since 2000. The International Rally of Whangarei is based in the region with competitors from Australia, India, China, Japan, South East Asia and Pacific Islands racing on dirt roads in the districts surrounding Whangarei. It is the season opening event for both the Asia-Pacific Rally Championship and the New Zealand
New Zealand
Rally Championship and is New Zealand's second largest international motorsport competition, second only to the world championship event, Rally New Zealand. Whangarei Speedway attracts drivers from outside the Northland region. Northland is also represented at the highest national domestic level in Golf. The Northland rugby league team, representing the Northland Region
Northland Region
in New Zealand
New Zealand
Rugby League
Rugby League
competitions, is based in Whangarei. They currently compete in the Albert Baskerville Trophy as the Northern Swords. Between 2006 and 2007 they were part of the Bartercard Cup, playing under the name the Northern Storm. Northland was originally known as North Auckland
Auckland
and has previously used the nickname the Wild Boars. Notable people[edit] Main category: People from Whangarei

Laurence Clark, cartoonist[30] Keith Urban, country music singer Tim Southee, New Zealand
New Zealand
cricketer Alex Gilbert, New Zealand
New Zealand
Adoption advocate Adam Blair, New Zealand
New Zealand
Rugby League
Rugby League
representative Michael Hill, jeweller Laura Dekker, Dutch sailor, born on a boat in Whangarei
Whangarei
in 1995, settled there again in 2012 Winston Peters, New Zealand
New Zealand
politician and leader of New Zealand
New Zealand
First Suzie Muirhead, former member of the New Zealand
New Zealand
Black Sticks Women's hockey team Jack Marshall, Prime Minister of New Zealand
New Zealand
for most of 1972, grew up in Whangarei
Whangarei
and went to Whangarei
Whangarei
Boy's High School Ian Jones, former All Black
All Black
lock Rene Ranger, former All Black
All Black
and Northland Taniwha player Billy T. James, entertainer, comedian, musician and actor, was at Whangarei
Whangarei
Boy's High School between 1962 and 1965. Anthony Short, cricketer

See also[edit]

Northland Emergency Services Trust
Northland Emergency Services Trust
(NEST)

References[edit]

^ a b "Subnational Population Estimates: At 30 June 2017 (provisional)". Statistics New Zealand. 24 October 2017. Retrieved 24 October 2017.  For urban areas, "Subnational population estimates (UA, AU), by age and sex, at 30 June 1996, 2001, 2006-16 (2017 boundary)". Statistics New Zealand. 24 October 2017. Retrieved 24 October 2017.  ^ A. H. Reed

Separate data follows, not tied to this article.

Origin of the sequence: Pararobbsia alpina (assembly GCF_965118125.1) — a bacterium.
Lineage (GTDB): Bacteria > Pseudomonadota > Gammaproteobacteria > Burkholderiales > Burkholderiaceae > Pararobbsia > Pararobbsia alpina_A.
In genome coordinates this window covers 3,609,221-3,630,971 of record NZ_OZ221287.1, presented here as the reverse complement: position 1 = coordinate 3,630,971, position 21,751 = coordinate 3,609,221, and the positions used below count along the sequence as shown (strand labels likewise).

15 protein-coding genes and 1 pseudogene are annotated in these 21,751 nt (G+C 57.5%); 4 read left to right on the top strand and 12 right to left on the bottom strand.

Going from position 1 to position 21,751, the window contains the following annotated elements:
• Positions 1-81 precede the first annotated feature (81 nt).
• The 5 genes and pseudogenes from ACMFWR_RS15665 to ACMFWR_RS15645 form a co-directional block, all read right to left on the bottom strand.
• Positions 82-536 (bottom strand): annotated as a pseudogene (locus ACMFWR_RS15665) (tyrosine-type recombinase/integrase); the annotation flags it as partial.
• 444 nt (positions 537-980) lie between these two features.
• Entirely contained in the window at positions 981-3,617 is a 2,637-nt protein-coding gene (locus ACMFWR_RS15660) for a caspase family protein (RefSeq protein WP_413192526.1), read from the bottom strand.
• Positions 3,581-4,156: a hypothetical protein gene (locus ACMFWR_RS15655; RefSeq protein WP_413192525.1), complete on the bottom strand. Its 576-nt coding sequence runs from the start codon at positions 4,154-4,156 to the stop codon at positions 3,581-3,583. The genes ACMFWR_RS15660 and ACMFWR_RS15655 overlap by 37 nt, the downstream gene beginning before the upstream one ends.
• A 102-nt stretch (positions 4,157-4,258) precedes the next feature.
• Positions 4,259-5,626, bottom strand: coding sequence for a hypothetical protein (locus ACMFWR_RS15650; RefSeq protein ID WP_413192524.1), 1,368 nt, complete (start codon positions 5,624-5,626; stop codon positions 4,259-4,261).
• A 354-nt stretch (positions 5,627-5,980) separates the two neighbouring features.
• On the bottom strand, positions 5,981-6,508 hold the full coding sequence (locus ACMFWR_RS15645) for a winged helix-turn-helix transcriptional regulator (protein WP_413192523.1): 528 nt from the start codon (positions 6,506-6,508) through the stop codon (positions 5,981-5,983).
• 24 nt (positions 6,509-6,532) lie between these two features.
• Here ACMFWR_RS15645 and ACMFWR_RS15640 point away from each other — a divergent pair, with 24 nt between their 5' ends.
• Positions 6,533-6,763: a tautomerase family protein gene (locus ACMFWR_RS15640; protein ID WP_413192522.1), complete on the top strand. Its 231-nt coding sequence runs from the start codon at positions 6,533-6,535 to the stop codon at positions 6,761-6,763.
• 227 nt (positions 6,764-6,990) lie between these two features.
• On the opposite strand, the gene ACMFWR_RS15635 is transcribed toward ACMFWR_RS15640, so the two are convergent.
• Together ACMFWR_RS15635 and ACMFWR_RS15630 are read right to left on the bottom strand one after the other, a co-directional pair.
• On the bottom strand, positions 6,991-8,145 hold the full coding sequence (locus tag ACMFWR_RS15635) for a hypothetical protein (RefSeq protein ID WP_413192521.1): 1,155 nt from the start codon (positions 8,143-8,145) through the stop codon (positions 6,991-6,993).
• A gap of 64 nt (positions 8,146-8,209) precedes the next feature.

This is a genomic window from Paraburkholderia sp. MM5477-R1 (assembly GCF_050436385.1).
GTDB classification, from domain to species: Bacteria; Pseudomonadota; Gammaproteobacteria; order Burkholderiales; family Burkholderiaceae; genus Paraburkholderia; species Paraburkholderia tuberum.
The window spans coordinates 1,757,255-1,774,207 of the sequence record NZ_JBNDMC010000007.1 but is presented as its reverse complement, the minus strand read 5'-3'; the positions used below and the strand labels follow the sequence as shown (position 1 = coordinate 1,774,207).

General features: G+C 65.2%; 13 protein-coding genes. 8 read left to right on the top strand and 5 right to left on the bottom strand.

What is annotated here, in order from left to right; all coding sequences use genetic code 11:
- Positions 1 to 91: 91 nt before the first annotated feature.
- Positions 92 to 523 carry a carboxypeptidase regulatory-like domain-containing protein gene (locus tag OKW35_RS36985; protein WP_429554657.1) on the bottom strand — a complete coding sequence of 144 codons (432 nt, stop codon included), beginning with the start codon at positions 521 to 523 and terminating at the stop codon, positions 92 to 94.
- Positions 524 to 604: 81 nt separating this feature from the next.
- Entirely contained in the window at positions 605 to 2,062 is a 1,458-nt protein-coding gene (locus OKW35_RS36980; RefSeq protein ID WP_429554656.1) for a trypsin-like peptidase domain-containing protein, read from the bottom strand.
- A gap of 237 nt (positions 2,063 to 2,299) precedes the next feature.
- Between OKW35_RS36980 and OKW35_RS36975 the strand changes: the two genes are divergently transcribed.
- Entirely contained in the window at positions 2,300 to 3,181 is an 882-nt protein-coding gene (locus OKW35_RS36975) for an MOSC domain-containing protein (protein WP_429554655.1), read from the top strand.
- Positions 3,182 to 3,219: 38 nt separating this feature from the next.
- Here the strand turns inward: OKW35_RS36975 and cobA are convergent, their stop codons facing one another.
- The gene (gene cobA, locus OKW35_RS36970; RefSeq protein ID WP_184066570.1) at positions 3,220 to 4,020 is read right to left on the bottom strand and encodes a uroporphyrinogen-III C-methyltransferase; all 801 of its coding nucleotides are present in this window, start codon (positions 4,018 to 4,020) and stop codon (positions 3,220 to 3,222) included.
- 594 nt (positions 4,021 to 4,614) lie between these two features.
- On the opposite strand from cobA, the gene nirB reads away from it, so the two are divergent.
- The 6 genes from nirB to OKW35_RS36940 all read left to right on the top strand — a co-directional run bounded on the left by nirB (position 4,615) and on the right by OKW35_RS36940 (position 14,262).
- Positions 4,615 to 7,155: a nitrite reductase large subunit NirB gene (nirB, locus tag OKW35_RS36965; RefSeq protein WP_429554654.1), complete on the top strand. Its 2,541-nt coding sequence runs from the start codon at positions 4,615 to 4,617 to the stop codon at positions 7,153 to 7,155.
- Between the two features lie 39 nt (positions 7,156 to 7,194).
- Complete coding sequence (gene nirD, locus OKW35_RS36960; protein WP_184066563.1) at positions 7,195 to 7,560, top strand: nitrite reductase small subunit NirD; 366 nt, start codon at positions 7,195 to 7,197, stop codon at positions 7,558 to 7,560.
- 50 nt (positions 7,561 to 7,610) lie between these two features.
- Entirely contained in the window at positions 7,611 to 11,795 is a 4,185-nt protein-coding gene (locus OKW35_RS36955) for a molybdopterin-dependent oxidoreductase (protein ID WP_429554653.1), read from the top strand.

A. H. Reed
(1968). Historic Northland.  ^ Pickmere, Nancy Preece (1986). Whangarei: The Founding Years. pp. 1–6.  ^ Pickmere, pp 20–46 ^ Pickmere, pp 87–88 ^ " Whangarei
Whangarei
City and environs". Te Ara: The Encyclopedia of New Zealand.  ^ "Whangarei". Bateman New Zealand
New Zealand
Encyclopedia (4th ed.). 1995. p. 632.  ^ http://www.euronews.com/2017/06/19/unfinished-hundertwasser-art-project-revived-in-nz ^ " Marsden Point
Marsden Point
– The Hype and The Reality". TelferYoung (Northland) Limited. June 2006.  ^ Bruce Hayward, Mike Isaac, Keith Miller and Bernhard Spörli (2002). "Introduction to Whangarei
Whangarei
geology" (PDF). Geological Society of New Zealand. p. 27. CS1 maint: Multiple names: authors list (link) ^ Parkes, W. F. (1992). Guide to Whangarei
Whangarei
City and District. p. 7. ISBN 0-473-01639-7.  ^ "Mount Parihaka name corrected". 19 July 2005. Retrieved 14 August 2008.  ^ Parkes, p 11 ^ Climate Summary for Whangarei ^ "Climate Data and Activities". NIWA Science. Retrieved 15 October 2013.  ^ http://www.nrc.govt.nz/Transport/Getting-around/Whangarei-Bus-Service/ ^ Liang, Annejo (2010). Ports of Whangarei
Whangarei
(PDF). Whangarei
Whangarei
District Council. Retrieved 30 October 2017.  ^ a b "Directory of Schools - as at 14 March 2018". New Zealand Ministry of Education. Retrieved 20 March 2018.  ^ Te Kete Ipurangi schools database: Whangarei
Whangarei
Boys High School ^ Te Kete Ipurangi schools database: Whangarei
Whangarei
Girls High School ^ " Whangarei
Whangarei
Boys' High School -Our History". Whangarei
Whangarei
Boys' High School.  ^ " Whangarei
Whangarei
Girls' High". Whangarei
Whangarei
Girls' High School.  ^ "Te Kete Ipurangi – Whangarei
Whangarei
Intermediate". Ministry of Education.  ^ "Te Kete Ipurangi – Whangarei
Whangarei
School". Ministry of Education.  ^ "Te Kete Ipurangi – Christian Renewal School". Ministry of Education.  ^ "Supplementary Review Report: Christian Renewal School". Education Review Office. May 2005.  ^ "Education Review Report: Blomfield Special
Special
School and Resource Centre". Education Review Office. December 2007.  ^ "Te Kete Ipurangi – Blomfield Special
Special
School & Resource Centre". Ministry of Education.  ^ "Blomfield Special
Special
School – locations". Blomfield Special School.  ^ "Bio". Retrieved 20 February 2009. 

External links[edit]

Wikivoyage has a travel guide for Whangarei.

Wikimedia Commons has media related to Whangarei.

Whangarei District
Whangarei District
Council Whangarei
Whangarei
Information & Travel Centre Whangare

.